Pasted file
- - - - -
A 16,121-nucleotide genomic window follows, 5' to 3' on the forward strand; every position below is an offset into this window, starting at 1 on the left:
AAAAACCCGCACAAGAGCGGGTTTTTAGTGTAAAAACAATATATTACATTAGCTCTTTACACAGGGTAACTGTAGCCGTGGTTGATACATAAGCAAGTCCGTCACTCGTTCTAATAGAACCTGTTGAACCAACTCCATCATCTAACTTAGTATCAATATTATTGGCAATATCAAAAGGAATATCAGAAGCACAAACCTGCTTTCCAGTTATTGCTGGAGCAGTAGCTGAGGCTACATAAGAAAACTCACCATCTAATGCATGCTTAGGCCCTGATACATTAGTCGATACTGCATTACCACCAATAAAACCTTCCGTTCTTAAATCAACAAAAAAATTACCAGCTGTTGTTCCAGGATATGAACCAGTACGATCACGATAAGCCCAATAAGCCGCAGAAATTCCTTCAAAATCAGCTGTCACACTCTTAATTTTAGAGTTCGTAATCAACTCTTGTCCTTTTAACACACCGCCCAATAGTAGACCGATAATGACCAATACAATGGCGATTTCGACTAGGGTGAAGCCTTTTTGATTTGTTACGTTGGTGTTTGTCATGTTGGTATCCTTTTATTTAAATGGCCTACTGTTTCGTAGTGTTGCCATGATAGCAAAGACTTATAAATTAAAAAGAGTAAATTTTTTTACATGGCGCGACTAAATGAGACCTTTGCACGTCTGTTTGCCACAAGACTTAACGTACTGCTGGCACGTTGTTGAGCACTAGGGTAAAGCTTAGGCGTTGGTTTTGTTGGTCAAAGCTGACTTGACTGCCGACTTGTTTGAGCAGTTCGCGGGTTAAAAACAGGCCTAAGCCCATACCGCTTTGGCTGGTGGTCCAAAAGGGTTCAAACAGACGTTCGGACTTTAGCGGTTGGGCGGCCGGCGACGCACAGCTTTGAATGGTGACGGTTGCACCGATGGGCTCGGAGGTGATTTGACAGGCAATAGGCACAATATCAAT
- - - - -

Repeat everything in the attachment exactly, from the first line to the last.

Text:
A 16,121-nucleotide genomic window follows, 5' to 3' on the forward strand; every position below is an offset into this window, starting at 1 on the left:
AAAAACCCGCACAAGAGCGGGTTTTTAGTGTAAAAACAATATATTACATTAGCTCTTTACACAGGGTAACTGTAGCCGTGGTTGATACATAAGCAAGTCCGTCACTCGTTCTAATAGAACCTGTTGAACCAACTCCATCATCTAACTTAGTATCAATATTATTGGCAATATCAAAAGGAATATCAGAAGCACAAACCTGCTTTCCAGTTATTGCTGGAGCAGTAGCTGAGGCTACATAAGAAAACTCACCATCTAATGCATGCTTAGGCCCTGATACATTAGTCGATACTGCATTACCACCAATAAAACCTTCCGTTCTTAAATCAACAAAAAAATTACCAGCTGTTGTTCCAGGATATGAACCAGTACGATCACGATAAGCCCAATAAGCCGCAGAAATTCCTTCAAAATCAGCTGTCACACTCTTAATTTTAGAGTTCGTAATCAACTCTTGTCCTTTTAACACACCGCCCAATAGTAGACCGATAATGACCAATACAATGGCGATTTCGACTAGGGTGAAGCCTTTTTGATTTGTTACGTTGGTGTTTGTCATGTTGGTATCCTTTTATTTAAATGGCCTACTGTTTCGTAGTGTTGCCATGATAGCAAAGACTTATAAATTAAAAAGAGTAAATTTTTTTACATGGCGCGACTAAATGAGACCTTTGCACGTCTGTTTGCCACAAGACTTAACGTACTGCTGGCACGTTGTTGAGCACTAGGGTAAAGCTTAGGCGTTGGTTTTGTTGGTCAAAGCTGACTTGACTGCCGACTTGTTTGAGCAGTTCGCGGGTTAAAAACAGGCCTAAGCCCATACCGCTTTGGCTGGTGGTCCAAAAGGGTTCAAACAGACGTTCGGACTTTAGCGGTTGGGCGGCCGGCGACGCACAGCTTTGAATGGTGACGGTTGCACCGATGGGCTCGGAGGTGATTTGACAGGCAATAGGCACAATATCAAT